BEIJING -  china 's direct overseas investment plummeted 35.7 percent year-on-year in January, official data showed Thursday, after officials rolled out rules to curb a record-setting spree of foreign acquisitions by Chinese firms.

The country's firms invested 53.3 billion yuan ($7.7 billion) abroad in January, Ministry of Commerce spokesman Sun Jiwen said in a statement posted on its website. Foreign direct investment into china also fell 9.2 percent on-year in the month, he said.

The government last year blasted "irrational" spending and began introducing tightened restrictions on overseas spending amid concerns over capital flight, reckless investment , slowing domestic economic growth and a weakening yuan currency.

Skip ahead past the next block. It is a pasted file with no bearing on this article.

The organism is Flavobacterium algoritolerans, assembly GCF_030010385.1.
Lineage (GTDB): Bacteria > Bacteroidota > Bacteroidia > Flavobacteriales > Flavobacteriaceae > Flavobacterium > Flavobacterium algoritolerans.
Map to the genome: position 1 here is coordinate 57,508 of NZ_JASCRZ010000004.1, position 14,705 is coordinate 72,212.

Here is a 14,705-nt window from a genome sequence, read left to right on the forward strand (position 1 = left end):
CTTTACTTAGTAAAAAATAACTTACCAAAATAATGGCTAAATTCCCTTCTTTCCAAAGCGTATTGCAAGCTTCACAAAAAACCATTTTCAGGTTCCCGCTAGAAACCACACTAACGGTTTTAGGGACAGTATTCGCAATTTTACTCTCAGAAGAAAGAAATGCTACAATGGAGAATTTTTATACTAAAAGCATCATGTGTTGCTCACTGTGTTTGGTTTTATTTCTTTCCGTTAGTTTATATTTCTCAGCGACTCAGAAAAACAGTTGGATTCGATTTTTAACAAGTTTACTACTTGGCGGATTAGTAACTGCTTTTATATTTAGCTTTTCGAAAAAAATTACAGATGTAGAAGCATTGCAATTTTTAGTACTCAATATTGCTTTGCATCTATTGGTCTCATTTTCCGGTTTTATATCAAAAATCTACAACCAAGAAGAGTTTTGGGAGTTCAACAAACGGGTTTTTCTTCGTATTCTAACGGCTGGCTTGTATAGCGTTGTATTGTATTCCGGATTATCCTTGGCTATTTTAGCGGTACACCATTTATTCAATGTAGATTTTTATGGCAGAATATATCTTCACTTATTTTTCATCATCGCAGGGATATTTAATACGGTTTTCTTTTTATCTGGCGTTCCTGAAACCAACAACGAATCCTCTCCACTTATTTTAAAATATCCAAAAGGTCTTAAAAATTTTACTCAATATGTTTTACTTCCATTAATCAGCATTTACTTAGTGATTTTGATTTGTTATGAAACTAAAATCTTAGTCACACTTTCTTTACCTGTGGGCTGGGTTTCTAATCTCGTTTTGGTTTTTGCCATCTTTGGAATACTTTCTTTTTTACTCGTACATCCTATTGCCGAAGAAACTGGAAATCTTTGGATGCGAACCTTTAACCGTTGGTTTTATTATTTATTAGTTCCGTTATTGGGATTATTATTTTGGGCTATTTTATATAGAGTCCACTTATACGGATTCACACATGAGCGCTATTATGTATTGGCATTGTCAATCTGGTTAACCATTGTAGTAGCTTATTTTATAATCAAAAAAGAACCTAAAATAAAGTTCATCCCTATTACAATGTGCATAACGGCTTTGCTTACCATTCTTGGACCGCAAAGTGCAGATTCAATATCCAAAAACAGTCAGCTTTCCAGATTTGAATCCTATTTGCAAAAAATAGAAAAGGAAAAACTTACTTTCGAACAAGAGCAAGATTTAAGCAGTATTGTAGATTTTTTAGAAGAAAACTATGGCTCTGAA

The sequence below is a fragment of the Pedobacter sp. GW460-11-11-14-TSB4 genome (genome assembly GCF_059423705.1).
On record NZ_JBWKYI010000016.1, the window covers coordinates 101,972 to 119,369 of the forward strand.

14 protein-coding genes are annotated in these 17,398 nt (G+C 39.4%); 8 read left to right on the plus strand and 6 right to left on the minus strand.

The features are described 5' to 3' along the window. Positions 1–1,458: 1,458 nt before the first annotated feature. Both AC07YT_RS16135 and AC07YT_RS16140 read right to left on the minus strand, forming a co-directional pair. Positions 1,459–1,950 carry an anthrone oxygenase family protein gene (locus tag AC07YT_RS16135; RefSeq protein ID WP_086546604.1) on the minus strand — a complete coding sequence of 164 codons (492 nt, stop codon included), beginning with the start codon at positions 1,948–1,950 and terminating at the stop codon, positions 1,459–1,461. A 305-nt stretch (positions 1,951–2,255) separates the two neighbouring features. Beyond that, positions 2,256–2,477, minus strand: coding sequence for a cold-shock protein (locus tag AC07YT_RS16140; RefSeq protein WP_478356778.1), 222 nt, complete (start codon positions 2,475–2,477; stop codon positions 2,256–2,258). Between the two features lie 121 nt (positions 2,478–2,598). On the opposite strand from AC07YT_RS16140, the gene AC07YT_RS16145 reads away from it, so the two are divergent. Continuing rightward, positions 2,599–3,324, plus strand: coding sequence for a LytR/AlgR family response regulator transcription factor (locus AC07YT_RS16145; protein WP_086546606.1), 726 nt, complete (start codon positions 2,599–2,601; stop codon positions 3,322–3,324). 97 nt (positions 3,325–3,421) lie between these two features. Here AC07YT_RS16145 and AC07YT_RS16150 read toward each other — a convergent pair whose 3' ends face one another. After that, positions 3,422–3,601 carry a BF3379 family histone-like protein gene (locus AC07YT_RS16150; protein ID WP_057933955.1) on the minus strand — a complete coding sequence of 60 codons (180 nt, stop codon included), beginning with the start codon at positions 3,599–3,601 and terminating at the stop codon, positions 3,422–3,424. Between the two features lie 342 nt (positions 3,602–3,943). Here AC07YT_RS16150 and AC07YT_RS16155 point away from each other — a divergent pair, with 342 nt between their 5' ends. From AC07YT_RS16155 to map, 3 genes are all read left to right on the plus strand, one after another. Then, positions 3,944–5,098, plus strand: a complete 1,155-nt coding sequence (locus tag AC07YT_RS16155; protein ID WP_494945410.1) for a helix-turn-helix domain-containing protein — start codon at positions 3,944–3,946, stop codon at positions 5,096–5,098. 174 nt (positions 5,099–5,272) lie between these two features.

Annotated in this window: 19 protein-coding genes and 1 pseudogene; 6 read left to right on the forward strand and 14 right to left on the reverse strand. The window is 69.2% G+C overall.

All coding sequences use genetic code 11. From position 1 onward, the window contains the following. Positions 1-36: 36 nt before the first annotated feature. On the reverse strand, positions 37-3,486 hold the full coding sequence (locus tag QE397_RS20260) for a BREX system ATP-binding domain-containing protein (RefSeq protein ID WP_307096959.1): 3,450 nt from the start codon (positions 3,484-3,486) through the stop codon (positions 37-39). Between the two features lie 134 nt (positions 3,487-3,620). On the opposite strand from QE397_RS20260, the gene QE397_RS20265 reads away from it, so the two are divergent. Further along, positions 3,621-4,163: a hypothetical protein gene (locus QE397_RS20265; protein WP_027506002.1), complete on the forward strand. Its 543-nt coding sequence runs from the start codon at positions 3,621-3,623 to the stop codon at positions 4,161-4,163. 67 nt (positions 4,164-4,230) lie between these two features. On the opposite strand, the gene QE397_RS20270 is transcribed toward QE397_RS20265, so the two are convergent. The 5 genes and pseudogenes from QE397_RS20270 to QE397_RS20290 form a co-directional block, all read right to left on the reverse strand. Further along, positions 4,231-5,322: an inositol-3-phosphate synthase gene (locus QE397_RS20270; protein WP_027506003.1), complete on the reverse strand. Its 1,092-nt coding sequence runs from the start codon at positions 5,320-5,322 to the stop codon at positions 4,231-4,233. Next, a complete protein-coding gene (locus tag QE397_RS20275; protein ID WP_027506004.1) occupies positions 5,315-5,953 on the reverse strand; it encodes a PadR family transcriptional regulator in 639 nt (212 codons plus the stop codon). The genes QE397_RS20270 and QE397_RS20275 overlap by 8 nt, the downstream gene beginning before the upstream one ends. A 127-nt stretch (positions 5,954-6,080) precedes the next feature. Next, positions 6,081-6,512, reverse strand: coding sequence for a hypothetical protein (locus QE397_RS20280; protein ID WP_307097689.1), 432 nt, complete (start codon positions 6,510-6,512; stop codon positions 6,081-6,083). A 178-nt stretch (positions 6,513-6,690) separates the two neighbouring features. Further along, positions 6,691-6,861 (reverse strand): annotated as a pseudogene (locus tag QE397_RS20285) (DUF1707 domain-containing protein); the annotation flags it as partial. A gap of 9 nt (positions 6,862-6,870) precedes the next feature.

Chinese firms went on a multi-billion-dollar shopping spree last year, culminating in state-owned ChemChina's pending $43 billion bid for Swiss seed giant Syngenta. Overseas direct investment surged 44 percent to 1.13 trillion yuan (now $165 billion) in 2016, according to government data.

Property-to-entertainment conglomerate Wanda Group bought Hollywood studio Legendary for $3.5 billion, appliance giant Midea took over leading German robotics firm Kuka for $5 billion, and insurer-turned-hotelier Anbang paid $6.5 billion for 16 luxury properties from hedge fund Blackstone, among other deals.

 The tightening marked an about-face after authorities had long urged private and state-owned enterprises to "go abroad" to buy foreign brands and resources in search of better returns and technological know-how.